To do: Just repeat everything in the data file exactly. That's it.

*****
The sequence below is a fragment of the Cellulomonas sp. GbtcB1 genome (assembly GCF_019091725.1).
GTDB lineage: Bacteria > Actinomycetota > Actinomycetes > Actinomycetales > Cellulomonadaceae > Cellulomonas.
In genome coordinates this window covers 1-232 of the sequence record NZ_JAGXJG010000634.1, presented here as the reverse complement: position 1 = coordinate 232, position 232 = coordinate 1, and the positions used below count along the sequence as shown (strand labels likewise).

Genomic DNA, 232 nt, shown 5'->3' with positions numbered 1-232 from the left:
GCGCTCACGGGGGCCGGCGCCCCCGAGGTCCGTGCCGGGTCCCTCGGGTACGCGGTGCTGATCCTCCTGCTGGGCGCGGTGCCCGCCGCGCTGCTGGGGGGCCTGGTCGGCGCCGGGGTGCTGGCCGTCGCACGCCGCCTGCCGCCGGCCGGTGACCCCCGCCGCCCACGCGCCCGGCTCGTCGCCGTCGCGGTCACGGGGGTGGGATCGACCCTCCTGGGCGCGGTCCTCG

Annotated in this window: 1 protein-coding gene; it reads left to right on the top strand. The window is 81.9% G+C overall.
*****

The sequence below is a fragment of the Cellulomonas sp. GbtcB1 genome (assembly GCF_019091725.1).
GTDB lineage: Bacteria > Actinomycetota > Actinomycetes > Actinomycetales > Cellulomonadaceae > Cellulomonas.
In genome coordinates this window covers 1-232 of the sequence record NZ_JAGXJG010000634.1, presented here as the reverse complement: position 1 = coordinate 232, position 232 = coordinate 1, and the positions used below count along the sequence as shown (strand labels likewise).

Genomic DNA, 232 nt, shown 5'->3' with positions numbered 1-232 from the left:
GCGCTCACGGGGGCCGGCGCCCCCGAGGTCCGTGCCGGGTCCCTCGGGTACGCGGTGCTGATCCTCCTGCTGGGCGCGGTGCCCGCCGCGCTGCTGGGGGGCCTGGTCGGCGCCGGGGTGCTGGCCGTCGCACGCCGCCTGCCGCCGGCCGGTGACCCCCGCCGCCCACGCGCCCGGCTCGTCGCCGTCGCGGTCACGGGGGTGGGATCGACCCTCCTGGGCGCGGTCCTCG

Annotated in this window: 1 protein-coding gene; it reads left to right on the top strand. The window is 81.9% G+C overall.